Sunday, May 6, 2018

Titanosaurs in time and space

Nothing too earth-shattering this week, just an adjunct to "Titanosaurs all the way down" featuring these lovingly crafted charts of titanosaur distribution taken from The Compact Thescelosaurus (so you know all mistakes are mine). Given 101 described species to work with, I split the titanosaurs between South America and all of the other landmasses. As with other charts, you'll need to click to embiggen.

In the absence of any consensus on titanosaur relationships, species are simply alphabetically arranged by continent, the continents also being alphabetically arranged; had there been any Antarctic titanosaurs, they would have received orange bars, completing the rainbow (and then some) of titanosaurs. The Indian Plate (which includes for our purposes the titanosaur-producing portion of Pakistan) and Madagascar both get distinct colors because of their separation from other landmasses. No attempt has been made to make the spans of the stages proportionate to chronological time, for the simple reason that I didn't want to introduce more artificial precision than I already had; there's a lot of "early this" or "middle that", and it isn't always feasible to translate those to the absolute chronology. I do try to keep up with re-datings of formations, though. Some are better-dated than others.

All non-South American titanosaur species I had as of this morning (minus a few of the most recent from Pakistan, which are rather confusing; for the record, the omitted names are Gspsaurus pakistani, Maojandino alami, Nicksaurus razashahi, and Saraikimasoom vitakri. That would put nine species in a small area of central Pakistan, which is not necessarily *impossible*, but kinda unlikely).
Paint it black with the South American titanosaurs; fortunately there aren't any more substantial landmasses, because I was running out of colors.
A bonus: the unclassified somphospondyls and euhelopodids, because some of them are probably titanosaurians too.

A few thoughts:

Titanosaur presence seems to closely track... the existence of dinosaur-bearing rocks from about the Aptian to the end of the Cretaceous. This is a statement that is both uninformative and informative. It is uninformative because it doesn't tell us much about titanosaurs except that they were abundant, widespread, and likely to be found wherever dinosaurs can be found in that stretch of time. It is informative for the same reason; just because something is obvious doesn't mean it's not important. The major exception is North America.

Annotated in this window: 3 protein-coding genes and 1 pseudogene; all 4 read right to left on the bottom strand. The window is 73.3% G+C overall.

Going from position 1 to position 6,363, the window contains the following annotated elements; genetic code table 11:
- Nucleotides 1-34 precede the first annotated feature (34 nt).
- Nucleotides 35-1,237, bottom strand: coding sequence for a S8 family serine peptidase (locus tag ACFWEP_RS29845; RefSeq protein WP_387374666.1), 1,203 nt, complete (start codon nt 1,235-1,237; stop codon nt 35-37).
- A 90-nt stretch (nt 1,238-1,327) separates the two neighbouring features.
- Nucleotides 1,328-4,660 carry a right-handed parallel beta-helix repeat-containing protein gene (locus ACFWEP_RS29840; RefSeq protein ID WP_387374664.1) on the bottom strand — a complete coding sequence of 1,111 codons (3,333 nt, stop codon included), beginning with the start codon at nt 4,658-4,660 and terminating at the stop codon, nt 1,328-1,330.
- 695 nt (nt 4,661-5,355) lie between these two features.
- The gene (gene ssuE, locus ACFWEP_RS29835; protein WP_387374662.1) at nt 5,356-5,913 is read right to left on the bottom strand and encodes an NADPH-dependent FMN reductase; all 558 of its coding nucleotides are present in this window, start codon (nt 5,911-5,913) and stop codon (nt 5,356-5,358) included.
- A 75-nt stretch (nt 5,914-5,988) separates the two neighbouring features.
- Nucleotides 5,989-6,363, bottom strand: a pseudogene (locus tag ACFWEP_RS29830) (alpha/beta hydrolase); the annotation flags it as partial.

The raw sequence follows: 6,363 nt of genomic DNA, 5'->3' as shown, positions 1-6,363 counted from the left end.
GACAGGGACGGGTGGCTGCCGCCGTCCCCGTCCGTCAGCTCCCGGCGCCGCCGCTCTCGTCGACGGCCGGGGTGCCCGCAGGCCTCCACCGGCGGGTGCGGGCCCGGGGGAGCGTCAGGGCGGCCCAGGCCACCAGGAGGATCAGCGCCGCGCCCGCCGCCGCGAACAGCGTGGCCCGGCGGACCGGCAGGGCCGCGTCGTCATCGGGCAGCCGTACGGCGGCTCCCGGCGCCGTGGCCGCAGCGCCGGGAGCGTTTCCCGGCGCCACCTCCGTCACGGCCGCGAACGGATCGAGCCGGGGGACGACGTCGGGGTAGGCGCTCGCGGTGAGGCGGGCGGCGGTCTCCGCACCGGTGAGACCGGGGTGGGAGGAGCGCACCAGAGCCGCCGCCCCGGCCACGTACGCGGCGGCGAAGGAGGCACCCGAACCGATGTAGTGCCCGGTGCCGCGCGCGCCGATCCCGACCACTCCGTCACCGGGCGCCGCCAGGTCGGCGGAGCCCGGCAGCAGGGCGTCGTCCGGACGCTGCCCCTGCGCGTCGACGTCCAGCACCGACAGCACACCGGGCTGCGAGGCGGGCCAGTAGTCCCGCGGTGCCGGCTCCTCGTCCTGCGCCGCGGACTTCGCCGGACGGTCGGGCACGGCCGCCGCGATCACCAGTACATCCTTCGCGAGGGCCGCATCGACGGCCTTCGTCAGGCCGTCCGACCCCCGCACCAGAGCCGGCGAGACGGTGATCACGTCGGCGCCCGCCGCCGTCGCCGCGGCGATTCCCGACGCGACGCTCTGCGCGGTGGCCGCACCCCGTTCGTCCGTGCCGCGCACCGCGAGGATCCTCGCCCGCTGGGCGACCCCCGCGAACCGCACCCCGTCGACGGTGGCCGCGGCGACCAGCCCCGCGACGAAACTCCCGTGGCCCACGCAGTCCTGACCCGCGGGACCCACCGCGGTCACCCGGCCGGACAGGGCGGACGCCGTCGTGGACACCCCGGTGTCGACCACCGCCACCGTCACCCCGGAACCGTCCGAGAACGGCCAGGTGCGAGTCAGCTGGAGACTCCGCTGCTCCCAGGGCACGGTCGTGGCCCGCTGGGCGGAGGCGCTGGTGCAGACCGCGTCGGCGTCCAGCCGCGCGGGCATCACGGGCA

Building on that last observation, it's just one of those cosmic chances that North America, long famous for its dinosaurs and the source of many of our historical images of dinosaurs, has almost zip for titanosaurs except Alamosaurus sanjuanensis (which, granted, could easily be more than one species), meaning that one of the most successful and widespread groups of dinosaurs has been seen as some sort of mysterious and exotic thing due to serendipity.

Not to harp on this geographic thing too much, but had dinosaurs first been studied in, say, Argentina or India, the Cretaceous dinosaurs of western North America would have probably been perceived as unusual isolates. There aren't any titanosaurs or abelisaurs, which are otherwise widely distributed, and aside from hadrosaurs, much of the western North American large dinosaur fauna is otherwise only seen in east-central Asia: large tyrannosaurs, derived ankylosaurids, pachycephalosaurids, and ceratopsids. Hadrosaurs get a pass because they are the other great flavor of the Late Cretaceous, even if they did get a later start than titanosaurs and don't appear to have spread as far.

Titanosaurs seemingly showed up worldwide at approximately the beginning of the Aptian, becoming established in Africa, Asia, Europe, and South America without any obvious evidence as to where they came from. That said, if I was going only by the charts I might suspect somewhere in Africa or Europe, because of their central locations and relatively easy access to the other landmasses. Of course, the spread we see in the charts has a lot to do with rocks: the first few stages of the Lower Cretaceous are poorly represented by terrestrial sedimentary rocks compared to the Upper Jurassic and upper Lower Cretaceous. With good sampling of Upper Jurassic rocks from several areas, we can be reasonably confident that if titanosaurs had evolved by then, they weren't major players. Instead, the ancestral titanosaurs probably lived during the Berriasian–Barremian, and the Aptian–Albian forms are part of the initial radiation.


  1. Very cool post, titanosaurs really are a mess aren't they?

    What is the status of Gspsaurus, Nicksaurus, Maojandino, and Saraikimasoom? Are they nomen nuda for now? Obviously not valid enough for you to include them. Three out of four of them are nearly impossible to pronounce so I don't think I'd mind too much if they are invalid!

    1. There's some concern that the four additional names are basically manuscript names. It's hard to tell what's going on, given there's been little independent coverage of the fauna. In terms of the chart and Compact Thescelosaurus tables, they're essentially redundant with the five existing names, so at least we're not missing out on too much.